Less Than Meets the Eye

If you were able to somehow tap into the brain of a 12-14-year-old boy and project that boy’s thoughts onto a screen of some sort, chances are what you would see would be something along the lines of a fire-breathing robotic tyrannosaurus.

fire-breathing robo trex

And, although I am now 25 years old, I think that fire-breathing robot dinosaurs are pretty freaking cool. Call me shallow if you will, but no matter how hard I try to keep him there, sometimes my inner 12-14-year-old self still manages to escape from his cage. I don’t know how the little scamp does it, but almost against my will, when I see a fire-breathing robot T-Rex some part of my brain says, “Yes. I need that in my life.”

And far be it from Michael Bay, that legendary purveyor of boobs and explosions, to not take that image and spend hundreds of millions of dollars bringing it to the big screen.

So far as I can tell, that’s pretty much the only reason Transformers: Age of Extinction exists. Michael Bay is a guy who has let his inner 12-year-old direct all of his movies, the result of which has been billions of dollars in worldwide box office grosses.

I have a mixed relationship with Bay’s Transformers movies. I genuinely liked the first one, I genuinely hated the second one, and the third one was a mixed bag. The fourth one was, despite the presence of a robotic Tyrannosaurus Rex that also happened to breathe fire, kind of…well…boring.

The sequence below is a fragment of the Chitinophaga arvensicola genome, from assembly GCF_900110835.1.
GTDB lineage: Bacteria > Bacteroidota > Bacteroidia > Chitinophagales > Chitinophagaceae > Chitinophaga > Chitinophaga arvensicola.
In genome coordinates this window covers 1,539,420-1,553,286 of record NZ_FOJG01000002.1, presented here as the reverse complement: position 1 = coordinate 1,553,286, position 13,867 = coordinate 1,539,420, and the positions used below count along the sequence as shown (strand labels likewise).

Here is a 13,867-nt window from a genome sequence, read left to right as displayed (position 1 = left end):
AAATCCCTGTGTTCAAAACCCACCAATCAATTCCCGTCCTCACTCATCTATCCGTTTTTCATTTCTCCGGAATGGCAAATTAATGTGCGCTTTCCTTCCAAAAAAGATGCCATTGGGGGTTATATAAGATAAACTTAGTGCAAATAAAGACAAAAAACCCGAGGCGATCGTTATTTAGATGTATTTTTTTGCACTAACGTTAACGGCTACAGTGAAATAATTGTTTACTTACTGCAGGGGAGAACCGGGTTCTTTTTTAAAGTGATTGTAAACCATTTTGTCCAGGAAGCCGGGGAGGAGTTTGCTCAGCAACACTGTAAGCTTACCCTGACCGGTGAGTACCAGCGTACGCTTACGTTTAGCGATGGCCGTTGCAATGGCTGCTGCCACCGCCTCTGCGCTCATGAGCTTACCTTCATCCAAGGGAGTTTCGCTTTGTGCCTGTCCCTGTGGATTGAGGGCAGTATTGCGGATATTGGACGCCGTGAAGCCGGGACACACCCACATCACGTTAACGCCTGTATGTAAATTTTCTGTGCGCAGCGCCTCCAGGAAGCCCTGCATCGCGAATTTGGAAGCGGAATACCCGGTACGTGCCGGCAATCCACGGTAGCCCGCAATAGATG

This is partly due to the movie’s formidable length. For some reason, I had thought that the fourth movie was going to be shorter than the previous three, the shortest of which was still 2 hours and 23 minutes long.

Well, as it turns out, either I was completely wrong about that or someone was lying, because Age of Extinction clocks in at a whopping 2 hours and 45 minutes long, making it the longest Transformers movie to date.

Transformers-Age-of-Extinction-Poster-Optimus-and-Grimlock

And, yeah, I was really feeling the length of this one. By the end of the movie, I felt physically tired. I inadvertently saw the movie in 3D, which probably contributed to the headache I had after it was over.

The plot, such as it is, concerns a fellow named Cade Yeager, played by Mark Wahlberg, an inventor who becomes embroiled in the conflict between Autobots and Decepticons when he buys an old semi truck that turns out to be Autobot leader Optimus Prime. Cade is a likable enough fellow and Wahlberg does what he can with the role, even if his character is mostly a stock type. He’s the familiar movie character who is a single dad, loves his daughter but is overprotective of her, is super-smart but is kind of a screwup whose inventions don’t really go anywhere and who is running out of money.